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Perhaps it’s something in the water. Former Delawarean Amtrak Joe is long known to be personally opposed to cannabis legalization, and apparently so is Governor John Carney. Carney has just vetoed the state’s recent legalization measure that would have allowed adult possession and use, stating that he does “not believe that promoting or expanding the use of recreational marijuana is in the best interests of the state.”

Carney continues, “Questions about the long-term health and economic impacts of recreational marijuana use, as well as serious law enforcement concerns, remain unresolved. I respect the Legislative Branch’s role in this process, and I understand that some hold a different view on this issue. However, I have been clear about my position since before I took office, and I have articulated my concerns many times.”

He did add an olive branch: “I recognize the positive effect marijuana can have for people with certain health conditions, and for that reason I continue to support the medical marijuana industry in Delaware. I supported decriminalization of marijuana because I agree that individuals should not be imprisoned solely for the possession and private use of a small amount of marijuana.”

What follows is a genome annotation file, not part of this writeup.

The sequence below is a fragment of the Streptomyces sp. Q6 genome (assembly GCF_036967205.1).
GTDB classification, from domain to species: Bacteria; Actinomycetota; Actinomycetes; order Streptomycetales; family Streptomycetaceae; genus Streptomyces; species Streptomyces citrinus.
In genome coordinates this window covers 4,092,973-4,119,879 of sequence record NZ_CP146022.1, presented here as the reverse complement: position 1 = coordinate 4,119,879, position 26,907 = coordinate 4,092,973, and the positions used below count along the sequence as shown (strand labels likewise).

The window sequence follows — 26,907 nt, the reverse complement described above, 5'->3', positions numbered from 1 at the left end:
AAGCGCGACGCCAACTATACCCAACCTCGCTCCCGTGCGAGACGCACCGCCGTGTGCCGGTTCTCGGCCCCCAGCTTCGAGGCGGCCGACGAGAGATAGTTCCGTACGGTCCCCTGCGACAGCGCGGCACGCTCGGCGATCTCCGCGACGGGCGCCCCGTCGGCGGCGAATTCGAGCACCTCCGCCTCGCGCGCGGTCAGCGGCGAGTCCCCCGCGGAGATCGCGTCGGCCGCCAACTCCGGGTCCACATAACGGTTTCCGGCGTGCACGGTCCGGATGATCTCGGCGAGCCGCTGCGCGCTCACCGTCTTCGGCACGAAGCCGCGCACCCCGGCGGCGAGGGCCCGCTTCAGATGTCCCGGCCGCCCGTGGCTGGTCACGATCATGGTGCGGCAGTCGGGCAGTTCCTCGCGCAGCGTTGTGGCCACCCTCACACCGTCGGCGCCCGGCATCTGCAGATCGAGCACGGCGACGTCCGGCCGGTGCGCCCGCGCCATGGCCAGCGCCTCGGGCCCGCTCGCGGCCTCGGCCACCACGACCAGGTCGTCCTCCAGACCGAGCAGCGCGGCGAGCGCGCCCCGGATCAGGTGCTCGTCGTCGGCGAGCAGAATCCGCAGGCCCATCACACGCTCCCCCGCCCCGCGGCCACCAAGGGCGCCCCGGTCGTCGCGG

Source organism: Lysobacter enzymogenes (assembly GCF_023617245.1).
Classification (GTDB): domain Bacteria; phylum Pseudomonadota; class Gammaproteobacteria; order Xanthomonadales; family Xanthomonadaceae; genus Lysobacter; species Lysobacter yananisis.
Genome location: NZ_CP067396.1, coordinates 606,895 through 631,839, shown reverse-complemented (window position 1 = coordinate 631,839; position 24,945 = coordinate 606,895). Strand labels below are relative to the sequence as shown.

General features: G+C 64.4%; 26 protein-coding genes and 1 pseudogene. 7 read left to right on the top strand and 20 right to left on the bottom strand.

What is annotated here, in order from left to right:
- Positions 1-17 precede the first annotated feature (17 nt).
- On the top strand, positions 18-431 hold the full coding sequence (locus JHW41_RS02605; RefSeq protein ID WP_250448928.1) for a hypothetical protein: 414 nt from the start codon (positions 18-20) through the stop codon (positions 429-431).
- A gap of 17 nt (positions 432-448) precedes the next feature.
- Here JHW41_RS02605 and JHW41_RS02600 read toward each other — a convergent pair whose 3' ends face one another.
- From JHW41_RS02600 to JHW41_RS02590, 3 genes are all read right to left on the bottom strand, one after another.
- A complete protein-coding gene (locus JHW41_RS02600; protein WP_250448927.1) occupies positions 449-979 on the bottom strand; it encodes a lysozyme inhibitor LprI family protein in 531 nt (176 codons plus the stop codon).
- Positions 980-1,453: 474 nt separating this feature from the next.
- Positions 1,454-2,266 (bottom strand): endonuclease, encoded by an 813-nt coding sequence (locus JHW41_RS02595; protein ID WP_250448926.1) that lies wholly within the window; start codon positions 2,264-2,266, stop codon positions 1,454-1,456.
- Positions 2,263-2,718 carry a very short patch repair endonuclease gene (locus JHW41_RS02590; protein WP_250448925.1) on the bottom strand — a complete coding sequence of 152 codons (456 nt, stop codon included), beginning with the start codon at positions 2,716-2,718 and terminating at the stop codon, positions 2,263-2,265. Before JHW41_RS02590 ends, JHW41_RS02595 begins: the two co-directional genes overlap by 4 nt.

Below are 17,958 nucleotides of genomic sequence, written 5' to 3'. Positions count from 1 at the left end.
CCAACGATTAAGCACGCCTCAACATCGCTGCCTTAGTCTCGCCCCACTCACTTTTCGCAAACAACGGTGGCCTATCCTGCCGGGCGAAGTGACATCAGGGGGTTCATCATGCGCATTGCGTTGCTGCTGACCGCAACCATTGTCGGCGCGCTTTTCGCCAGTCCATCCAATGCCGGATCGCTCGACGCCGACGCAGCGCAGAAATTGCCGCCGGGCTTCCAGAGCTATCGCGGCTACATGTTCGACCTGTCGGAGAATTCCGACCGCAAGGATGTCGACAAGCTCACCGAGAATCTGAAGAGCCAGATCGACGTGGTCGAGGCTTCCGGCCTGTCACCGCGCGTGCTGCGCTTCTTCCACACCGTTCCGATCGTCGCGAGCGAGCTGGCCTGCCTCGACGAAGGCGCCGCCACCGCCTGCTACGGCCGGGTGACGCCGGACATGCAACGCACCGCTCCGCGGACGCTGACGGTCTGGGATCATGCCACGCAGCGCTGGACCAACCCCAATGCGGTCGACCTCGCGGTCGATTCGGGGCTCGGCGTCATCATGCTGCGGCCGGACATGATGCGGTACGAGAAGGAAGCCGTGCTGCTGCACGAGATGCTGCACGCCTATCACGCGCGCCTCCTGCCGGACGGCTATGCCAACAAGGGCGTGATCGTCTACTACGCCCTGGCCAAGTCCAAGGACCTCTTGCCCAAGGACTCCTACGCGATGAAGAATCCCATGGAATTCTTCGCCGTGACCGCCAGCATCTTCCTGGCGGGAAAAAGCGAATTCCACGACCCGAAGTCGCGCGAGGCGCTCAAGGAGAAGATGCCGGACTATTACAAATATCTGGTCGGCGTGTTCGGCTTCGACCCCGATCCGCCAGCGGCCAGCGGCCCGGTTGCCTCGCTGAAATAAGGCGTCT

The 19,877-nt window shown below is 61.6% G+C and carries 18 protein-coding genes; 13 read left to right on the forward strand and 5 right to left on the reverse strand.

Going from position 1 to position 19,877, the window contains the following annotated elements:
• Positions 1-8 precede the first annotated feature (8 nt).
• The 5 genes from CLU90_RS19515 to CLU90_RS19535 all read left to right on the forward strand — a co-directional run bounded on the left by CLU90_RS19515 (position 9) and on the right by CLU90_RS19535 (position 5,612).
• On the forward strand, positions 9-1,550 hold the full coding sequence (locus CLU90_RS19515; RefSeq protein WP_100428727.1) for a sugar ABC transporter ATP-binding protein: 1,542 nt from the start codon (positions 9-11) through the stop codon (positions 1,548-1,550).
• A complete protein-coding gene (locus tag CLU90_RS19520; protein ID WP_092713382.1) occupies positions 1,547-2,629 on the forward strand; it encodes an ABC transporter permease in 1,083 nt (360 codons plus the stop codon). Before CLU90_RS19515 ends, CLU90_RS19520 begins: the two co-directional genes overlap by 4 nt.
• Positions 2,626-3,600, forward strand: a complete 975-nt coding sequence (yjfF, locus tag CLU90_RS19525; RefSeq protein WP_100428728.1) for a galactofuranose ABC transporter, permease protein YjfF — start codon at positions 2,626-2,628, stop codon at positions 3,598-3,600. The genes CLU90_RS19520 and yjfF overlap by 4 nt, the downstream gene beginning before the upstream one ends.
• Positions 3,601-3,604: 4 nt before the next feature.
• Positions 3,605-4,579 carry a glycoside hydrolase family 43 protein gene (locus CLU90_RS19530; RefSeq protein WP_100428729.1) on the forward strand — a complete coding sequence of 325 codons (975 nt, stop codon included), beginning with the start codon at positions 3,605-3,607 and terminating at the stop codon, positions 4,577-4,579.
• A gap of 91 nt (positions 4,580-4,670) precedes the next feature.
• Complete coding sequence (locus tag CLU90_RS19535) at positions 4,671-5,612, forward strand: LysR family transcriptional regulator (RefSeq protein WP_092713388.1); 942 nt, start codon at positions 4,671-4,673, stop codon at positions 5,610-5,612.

So the mood among Delawareans who are supporters of establishing retail sales is quite bleak. Many legislators assumed they had a veto-proof majority, but now they are not so sure. The bill may again be brought up in the legislature in an attempt to override Carney’s veto, but this would require a three-fifths majority. While the legalization bill passed both the House and Senate by this margin, because Governor Carney is the de facto head of the Delaware Democratic party, some legislators may be reluctant to vote against the governor.

The General Assembly has been in recess, and there has been no public statement whether or not the bill’s chief sponsor, Representative Ed Osienski, is going to attempt an override. His only statement has been that Carney “has chosen to ignore the will of residents” — which is a fact, as University of Delaware polls have shown that 61% of state residents support legalizing cannabis. So all eyes will be on the Blue Hen State when the legislature reconvenes to see if it joins its neighbors in becoming the 20th state to pas legalization — or whether there is going to be more traffic than ever across the Delaware Memorial Bridge into New Jersey.